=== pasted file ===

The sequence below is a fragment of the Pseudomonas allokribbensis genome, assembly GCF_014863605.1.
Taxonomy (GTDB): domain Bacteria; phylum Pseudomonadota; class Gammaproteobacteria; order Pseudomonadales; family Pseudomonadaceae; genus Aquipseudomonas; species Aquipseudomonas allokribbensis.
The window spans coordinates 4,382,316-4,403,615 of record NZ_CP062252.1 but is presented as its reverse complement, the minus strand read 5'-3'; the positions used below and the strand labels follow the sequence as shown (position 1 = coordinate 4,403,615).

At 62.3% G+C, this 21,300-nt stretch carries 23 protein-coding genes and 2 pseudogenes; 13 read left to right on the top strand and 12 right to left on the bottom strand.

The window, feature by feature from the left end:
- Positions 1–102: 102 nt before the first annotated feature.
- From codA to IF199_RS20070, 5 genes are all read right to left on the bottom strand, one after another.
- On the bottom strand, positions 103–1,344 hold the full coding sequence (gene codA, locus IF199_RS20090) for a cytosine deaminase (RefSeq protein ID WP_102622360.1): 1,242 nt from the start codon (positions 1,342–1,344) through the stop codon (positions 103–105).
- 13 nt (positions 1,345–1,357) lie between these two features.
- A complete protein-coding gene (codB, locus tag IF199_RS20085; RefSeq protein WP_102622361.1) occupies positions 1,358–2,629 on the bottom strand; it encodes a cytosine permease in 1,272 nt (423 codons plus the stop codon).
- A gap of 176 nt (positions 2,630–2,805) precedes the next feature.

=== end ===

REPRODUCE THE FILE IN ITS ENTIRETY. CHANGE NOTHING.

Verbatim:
The sequence below is a fragment of the Pseudomonas allokribbensis genome, assembly GCF_014863605.1.
Taxonomy (GTDB): domain Bacteria; phylum Pseudomonadota; class Gammaproteobacteria; order Pseudomonadales; family Pseudomonadaceae; genus Aquipseudomonas; species Aquipseudomonas allokribbensis.
The window spans coordinates 4,382,316-4,403,615 of record NZ_CP062252.1 but is presented as its reverse complement, the minus strand read 5'-3'; the positions used below and the strand labels follow the sequence as shown (position 1 = coordinate 4,403,615).

At 62.3% G+C, this 21,300-nt stretch carries 23 protein-coding genes and 2 pseudogenes; 13 read left to right on the top strand and 12 right to left on the bottom strand.

The window, feature by feature from the left end:
- Positions 1–102: 102 nt before the first annotated feature.
- From codA to IF199_RS20070, 5 genes are all read right to left on the bottom strand, one after another.
- On the bottom strand, positions 103–1,344 hold the full coding sequence (gene codA, locus IF199_RS20090) for a cytosine deaminase (RefSeq protein ID WP_102622360.1): 1,242 nt from the start codon (positions 1,342–1,344) through the stop codon (positions 103–105).
- 13 nt (positions 1,345–1,357) lie between these two features.
- A complete protein-coding gene (codB, locus tag IF199_RS20085; RefSeq protein WP_102622361.1) occupies positions 1,358–2,629 on the bottom strand; it encodes a cytosine permease in 1,272 nt (423 codons plus the stop codon).
- A gap of 176 nt (positions 2,630–2,805) precedes the next feature.